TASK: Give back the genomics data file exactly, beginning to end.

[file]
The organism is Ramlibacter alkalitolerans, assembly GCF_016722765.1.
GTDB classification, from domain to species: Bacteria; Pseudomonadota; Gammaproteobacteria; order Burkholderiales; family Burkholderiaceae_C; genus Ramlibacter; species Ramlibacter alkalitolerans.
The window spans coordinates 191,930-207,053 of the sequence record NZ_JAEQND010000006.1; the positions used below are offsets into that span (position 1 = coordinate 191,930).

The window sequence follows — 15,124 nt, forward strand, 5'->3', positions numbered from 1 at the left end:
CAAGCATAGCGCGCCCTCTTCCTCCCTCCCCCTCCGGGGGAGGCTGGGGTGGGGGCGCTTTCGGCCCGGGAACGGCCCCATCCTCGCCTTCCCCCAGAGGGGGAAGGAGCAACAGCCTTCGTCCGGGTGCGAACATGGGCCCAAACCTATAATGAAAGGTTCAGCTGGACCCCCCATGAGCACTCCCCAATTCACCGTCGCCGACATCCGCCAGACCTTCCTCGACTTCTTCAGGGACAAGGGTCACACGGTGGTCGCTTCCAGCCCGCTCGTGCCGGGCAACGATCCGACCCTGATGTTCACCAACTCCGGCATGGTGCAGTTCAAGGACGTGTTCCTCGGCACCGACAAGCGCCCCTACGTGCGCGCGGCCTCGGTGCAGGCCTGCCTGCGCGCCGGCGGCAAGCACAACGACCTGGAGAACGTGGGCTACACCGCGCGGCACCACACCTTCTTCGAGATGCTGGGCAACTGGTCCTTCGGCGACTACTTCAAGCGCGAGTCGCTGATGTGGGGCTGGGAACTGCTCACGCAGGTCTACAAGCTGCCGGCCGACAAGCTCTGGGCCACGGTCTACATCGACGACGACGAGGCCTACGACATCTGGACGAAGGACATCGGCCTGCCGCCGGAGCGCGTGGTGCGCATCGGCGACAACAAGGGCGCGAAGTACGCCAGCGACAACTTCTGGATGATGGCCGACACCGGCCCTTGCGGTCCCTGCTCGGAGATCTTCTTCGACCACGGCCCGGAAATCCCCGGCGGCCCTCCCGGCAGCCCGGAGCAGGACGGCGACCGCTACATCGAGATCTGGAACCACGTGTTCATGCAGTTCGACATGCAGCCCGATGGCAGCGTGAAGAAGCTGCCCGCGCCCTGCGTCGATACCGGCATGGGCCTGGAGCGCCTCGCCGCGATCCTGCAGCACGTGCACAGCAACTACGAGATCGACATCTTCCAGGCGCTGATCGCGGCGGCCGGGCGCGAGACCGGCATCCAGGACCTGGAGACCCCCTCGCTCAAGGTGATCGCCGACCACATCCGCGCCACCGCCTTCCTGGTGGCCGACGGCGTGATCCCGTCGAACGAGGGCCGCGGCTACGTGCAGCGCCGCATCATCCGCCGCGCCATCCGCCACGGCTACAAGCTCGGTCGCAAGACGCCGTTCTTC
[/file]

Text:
The organism is Ramlibacter alkalitolerans, assembly GCF_016722765.1.
GTDB classification, from domain to species: Bacteria; Pseudomonadota; Gammaproteobacteria; order Burkholderiales; family Burkholderiaceae_C; genus Ramlibacter; species Ramlibacter alkalitolerans.
The window spans coordinates 191,930-207,053 of the sequence record NZ_JAEQND010000006.1; the positions used below are offsets into that span (position 1 = coordinate 191,930).

The window sequence follows — 15,124 nt, forward strand, 5'->3', positions numbered from 1 at the left end:
CAAGCATAGCGCGCCCTCTTCCTCCCTCCCCCTCCGGGGGAGGCTGGGGTGGGGGCGCTTTCGGCCCGGGAACGGCCCCATCCTCGCCTTCCCCCAGAGGGGGAAGGAGCAACAGCCTTCGTCCGGGTGCGAACATGGGCCCAAACCTATAATGAAAGGTTCAGCTGGACCCCCCATGAGCACTCCCCAATTCACCGTCGCCGACATCCGCCAGACCTTCCTCGACTTCTTCAGGGACAAGGGTCACACGGTGGTCGCTTCCAGCCCGCTCGTGCCGGGCAACGATCCGACCCTGATGTTCACCAACTCCGGCATGGTGCAGTTCAAGGACGTGTTCCTCGGCACCGACAAGCGCCCCTACGTGCGCGCGGCCTCGGTGCAGGCCTGCCTGCGCGCCGGCGGCAAGCACAACGACCTGGAGAACGTGGGCTACACCGCGCGGCACCACACCTTCTTCGAGATGCTGGGCAACTGGTCCTTCGGCGACTACTTCAAGCGCGAGTCGCTGATGTGGGGCTGGGAACTGCTCACGCAGGTCTACAAGCTGCCGGCCGACAAGCTCTGGGCCACGGTCTACATCGACGACGACGAGGCCTACGACATCTGGACGAAGGACATCGGCCTGCCGCCGGAGCGCGTGGTGCGCATCGGCGACAACAAGGGCGCGAAGTACGCCAGCGACAACTTCTGGATGATGGCCGACACCGGCCCTTGCGGTCCCTGCTCGGAGATCTTCTTCGACCACGGCCCGGAAATCCCCGGCGGCCCTCCCGGCAGCCCGGAGCAGGACGGCGACCGCTACATCGAGATCTGGAACCACGTGTTCATGCAGTTCGACATGCAGCCCGATGGCAGCGTGAAGAAGCTGCCCGCGCCCTGCGTCGATACCGGCATGGGCCTGGAGCGCCTCGCCGCGATCCTGCAGCACGTGCACAGCAACTACGAGATCGACATCTTCCAGGCGCTGATCGCGGCGGCCGGGCGCGAGACCGGCATCCAGGACCTGGAGACCCCCTCGCTCAAGGTGATCGCCGACCACATCCGCGCCACCGCCTTCCTGGTGGCCGACGGCGTGATCCCGTCGAACGAGGGCCGCGGCTACGTGCAGCGCCGCATCATCCGCCGCGCCATCCGCCACGGCTACAAGCTCGGTCGCAAGACGCCGTTCTTC